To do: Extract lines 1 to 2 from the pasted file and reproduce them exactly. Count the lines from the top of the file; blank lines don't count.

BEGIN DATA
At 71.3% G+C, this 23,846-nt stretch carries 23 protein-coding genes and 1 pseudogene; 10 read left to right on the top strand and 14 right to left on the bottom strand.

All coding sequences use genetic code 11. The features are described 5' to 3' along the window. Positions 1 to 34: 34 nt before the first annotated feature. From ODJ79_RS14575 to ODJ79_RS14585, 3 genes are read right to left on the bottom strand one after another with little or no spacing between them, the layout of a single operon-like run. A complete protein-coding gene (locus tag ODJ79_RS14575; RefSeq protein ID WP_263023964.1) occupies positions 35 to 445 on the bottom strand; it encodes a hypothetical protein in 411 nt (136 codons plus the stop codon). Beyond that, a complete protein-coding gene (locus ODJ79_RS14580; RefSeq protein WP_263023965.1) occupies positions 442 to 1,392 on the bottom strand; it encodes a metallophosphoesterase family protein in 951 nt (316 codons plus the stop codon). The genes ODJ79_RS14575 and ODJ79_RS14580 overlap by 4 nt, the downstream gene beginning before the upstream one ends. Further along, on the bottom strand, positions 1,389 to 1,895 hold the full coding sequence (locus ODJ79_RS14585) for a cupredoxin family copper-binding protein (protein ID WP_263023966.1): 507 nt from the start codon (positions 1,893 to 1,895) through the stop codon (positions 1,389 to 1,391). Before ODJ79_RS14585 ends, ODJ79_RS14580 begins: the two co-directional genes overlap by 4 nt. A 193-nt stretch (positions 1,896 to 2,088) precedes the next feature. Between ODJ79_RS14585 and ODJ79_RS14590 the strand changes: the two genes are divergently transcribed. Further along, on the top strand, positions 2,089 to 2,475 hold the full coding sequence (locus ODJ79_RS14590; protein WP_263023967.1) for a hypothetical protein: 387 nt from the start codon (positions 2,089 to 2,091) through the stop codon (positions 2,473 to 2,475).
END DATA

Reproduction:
At 71.3% G+C, this 23,846-nt stretch carries 23 protein-coding genes and 1 pseudogene; 10 read left to right on the top strand and 14 right to left on the bottom strand.

All coding sequences use genetic code 11. The features are described 5' to 3' along the window. Positions 1 to 34: 34 nt before the first annotated feature. From ODJ79_RS14575 to ODJ79_RS14585, 3 genes are read right to left on the bottom strand one after another with little or no spacing between them, the layout of a single operon-like run. A complete protein-coding gene (locus tag ODJ79_RS14575; RefSeq protein ID WP_263023964.1) occupies positions 35 to 445 on the bottom strand; it encodes a hypothetical protein in 411 nt (136 codons plus the stop codon). Beyond that, a complete protein-coding gene (locus ODJ79_RS14580; RefSeq protein WP_263023965.1) occupies positions 442 to 1,392 on the bottom strand; it encodes a metallophosphoesterase family protein in 951 nt (316 codons plus the stop codon). The genes ODJ79_RS14575 and ODJ79_RS14580 overlap by 4 nt, the downstream gene beginning before the upstream one ends. Further along, on the bottom strand, positions 1,389 to 1,895 hold the full coding sequence (locus ODJ79_RS14585) for a cupredoxin family copper-binding protein (protein ID WP_263023966.1): 507 nt from the start codon (positions 1,893 to 1,895) through the stop codon (positions 1,389 to 1,391). Before ODJ79_RS14585 ends, ODJ79_RS14580 begins: the two co-directional genes overlap by 4 nt. A 193-nt stretch (positions 1,896 to 2,088) precedes the next feature. Between ODJ79_RS14585 and ODJ79_RS14590 the strand changes: the two genes are divergently transcribed. Further along, on the top strand, positions 2,089 to 2,475 hold the full coding sequence (locus ODJ79_RS14590; protein WP_263023967.1) for a hypothetical protein: 387 nt from the start codon (positions 2,089 to 2,091) through the stop codon (positions 2,473 to 2,475).